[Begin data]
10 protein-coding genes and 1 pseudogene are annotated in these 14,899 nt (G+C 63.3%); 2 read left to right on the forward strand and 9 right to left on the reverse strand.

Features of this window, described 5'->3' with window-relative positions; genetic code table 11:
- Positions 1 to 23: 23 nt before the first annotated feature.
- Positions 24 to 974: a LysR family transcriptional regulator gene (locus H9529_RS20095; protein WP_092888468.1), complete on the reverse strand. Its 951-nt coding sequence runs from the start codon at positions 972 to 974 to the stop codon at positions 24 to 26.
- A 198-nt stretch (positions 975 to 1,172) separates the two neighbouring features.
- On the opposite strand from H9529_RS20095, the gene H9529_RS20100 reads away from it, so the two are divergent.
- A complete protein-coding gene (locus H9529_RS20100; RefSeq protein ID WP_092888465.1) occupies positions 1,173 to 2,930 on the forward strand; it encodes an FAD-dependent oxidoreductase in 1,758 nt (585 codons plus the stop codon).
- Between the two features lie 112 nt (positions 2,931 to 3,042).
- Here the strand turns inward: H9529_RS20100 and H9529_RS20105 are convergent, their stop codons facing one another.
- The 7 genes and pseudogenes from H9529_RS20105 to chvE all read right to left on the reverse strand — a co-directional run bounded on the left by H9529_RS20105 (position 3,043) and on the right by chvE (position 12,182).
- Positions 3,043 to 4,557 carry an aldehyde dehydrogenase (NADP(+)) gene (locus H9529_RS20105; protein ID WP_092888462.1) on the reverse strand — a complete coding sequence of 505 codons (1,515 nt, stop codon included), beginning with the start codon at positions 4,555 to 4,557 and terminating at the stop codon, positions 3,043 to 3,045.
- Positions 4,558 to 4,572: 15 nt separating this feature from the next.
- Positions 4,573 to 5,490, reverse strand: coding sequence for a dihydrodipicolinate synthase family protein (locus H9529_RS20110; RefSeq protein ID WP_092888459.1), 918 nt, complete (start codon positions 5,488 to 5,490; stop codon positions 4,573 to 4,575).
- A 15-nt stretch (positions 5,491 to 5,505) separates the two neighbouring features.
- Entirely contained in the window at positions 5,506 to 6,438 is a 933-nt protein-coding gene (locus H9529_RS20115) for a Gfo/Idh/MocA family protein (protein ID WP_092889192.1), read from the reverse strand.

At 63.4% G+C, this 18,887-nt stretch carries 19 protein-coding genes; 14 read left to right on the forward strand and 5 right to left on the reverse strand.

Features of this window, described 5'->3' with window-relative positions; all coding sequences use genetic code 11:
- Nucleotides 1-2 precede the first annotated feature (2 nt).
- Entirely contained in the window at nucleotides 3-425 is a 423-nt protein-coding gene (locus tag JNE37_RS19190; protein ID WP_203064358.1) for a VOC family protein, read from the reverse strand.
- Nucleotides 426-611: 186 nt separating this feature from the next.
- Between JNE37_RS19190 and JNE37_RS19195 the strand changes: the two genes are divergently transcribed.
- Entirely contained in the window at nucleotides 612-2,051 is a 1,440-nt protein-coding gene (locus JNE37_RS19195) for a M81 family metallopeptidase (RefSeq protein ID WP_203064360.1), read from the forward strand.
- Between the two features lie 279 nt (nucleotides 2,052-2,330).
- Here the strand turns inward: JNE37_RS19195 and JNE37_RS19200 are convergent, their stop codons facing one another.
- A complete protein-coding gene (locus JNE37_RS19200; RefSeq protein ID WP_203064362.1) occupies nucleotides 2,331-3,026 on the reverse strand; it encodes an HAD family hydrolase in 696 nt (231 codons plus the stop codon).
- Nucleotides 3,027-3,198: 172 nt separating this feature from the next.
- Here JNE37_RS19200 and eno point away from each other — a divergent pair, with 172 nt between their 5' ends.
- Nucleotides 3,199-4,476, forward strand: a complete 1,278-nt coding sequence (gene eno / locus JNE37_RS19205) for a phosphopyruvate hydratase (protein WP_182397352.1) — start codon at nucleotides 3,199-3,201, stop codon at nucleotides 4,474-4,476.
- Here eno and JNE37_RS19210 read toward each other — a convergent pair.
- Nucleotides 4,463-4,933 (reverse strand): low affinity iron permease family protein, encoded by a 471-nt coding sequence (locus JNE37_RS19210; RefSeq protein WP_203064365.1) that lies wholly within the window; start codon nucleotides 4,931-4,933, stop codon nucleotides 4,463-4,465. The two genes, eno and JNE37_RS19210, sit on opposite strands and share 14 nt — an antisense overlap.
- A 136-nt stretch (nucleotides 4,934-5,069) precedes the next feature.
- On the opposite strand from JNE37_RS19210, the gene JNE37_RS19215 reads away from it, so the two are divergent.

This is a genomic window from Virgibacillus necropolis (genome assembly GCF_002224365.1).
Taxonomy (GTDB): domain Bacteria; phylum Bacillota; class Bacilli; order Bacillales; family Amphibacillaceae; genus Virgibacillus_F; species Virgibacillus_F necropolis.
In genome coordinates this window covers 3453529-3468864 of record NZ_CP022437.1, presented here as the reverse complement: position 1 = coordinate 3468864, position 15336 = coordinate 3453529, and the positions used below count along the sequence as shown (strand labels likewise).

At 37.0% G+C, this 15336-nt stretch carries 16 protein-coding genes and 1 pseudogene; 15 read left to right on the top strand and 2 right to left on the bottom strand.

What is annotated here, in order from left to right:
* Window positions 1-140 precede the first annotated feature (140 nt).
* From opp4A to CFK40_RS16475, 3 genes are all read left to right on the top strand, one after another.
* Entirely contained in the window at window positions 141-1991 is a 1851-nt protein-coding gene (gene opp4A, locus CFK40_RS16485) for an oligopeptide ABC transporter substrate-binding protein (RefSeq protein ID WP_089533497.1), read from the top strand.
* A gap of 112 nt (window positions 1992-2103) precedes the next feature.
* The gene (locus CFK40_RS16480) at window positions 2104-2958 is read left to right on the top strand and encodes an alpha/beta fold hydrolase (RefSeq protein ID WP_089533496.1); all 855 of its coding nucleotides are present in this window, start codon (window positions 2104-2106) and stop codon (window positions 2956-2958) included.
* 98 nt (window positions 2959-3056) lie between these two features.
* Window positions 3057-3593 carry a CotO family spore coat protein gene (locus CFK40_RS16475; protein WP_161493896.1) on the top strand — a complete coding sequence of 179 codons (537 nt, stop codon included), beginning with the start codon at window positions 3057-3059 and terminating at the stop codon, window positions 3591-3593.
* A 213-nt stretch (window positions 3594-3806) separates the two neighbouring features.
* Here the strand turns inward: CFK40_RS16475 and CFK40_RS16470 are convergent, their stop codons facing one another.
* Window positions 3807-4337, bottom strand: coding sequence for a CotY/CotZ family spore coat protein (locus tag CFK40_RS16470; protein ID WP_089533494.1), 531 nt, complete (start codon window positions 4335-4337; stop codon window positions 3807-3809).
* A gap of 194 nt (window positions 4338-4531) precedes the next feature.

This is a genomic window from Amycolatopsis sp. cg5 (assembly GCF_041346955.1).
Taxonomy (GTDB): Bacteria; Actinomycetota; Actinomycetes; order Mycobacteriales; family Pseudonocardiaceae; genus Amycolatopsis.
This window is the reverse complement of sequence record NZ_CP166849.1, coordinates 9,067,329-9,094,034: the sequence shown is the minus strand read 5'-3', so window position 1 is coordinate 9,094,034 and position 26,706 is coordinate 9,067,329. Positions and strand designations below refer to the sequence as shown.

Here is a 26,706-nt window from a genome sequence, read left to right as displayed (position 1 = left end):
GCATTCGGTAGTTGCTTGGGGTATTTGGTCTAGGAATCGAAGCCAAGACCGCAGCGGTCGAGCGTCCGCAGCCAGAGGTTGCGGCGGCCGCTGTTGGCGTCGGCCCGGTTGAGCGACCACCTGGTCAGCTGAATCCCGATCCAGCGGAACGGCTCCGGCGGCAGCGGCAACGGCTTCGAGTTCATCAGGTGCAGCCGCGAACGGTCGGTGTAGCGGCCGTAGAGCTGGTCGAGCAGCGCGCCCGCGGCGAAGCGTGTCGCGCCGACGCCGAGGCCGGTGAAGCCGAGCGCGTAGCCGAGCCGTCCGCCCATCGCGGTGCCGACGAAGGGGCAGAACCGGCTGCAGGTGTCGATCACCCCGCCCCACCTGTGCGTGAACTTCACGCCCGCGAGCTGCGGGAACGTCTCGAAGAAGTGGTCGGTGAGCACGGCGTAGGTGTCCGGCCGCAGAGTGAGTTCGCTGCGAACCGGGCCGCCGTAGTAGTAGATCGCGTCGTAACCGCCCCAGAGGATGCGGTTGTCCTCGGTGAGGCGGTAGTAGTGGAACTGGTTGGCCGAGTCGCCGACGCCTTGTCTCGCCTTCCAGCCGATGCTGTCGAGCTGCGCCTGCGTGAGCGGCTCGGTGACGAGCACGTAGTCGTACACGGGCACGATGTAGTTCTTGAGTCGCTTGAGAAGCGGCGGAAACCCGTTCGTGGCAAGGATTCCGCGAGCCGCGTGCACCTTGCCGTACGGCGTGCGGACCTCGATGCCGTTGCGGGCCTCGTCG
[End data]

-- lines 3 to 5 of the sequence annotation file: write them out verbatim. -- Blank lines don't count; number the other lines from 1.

- Positions 1 to 23: 23 nt before the first annotated feature.
- Positions 24 to 974: a LysR family transcriptional regulator gene (locus H9529_RS20095; protein WP_092888468.1), complete on the reverse strand. Its 951-nt coding sequence runs from the start codon at positions 972 to 974 to the stop codon at positions 24 to 26.
- A 198-nt stretch (positions 975 to 1,172) separates the two neighbouring features.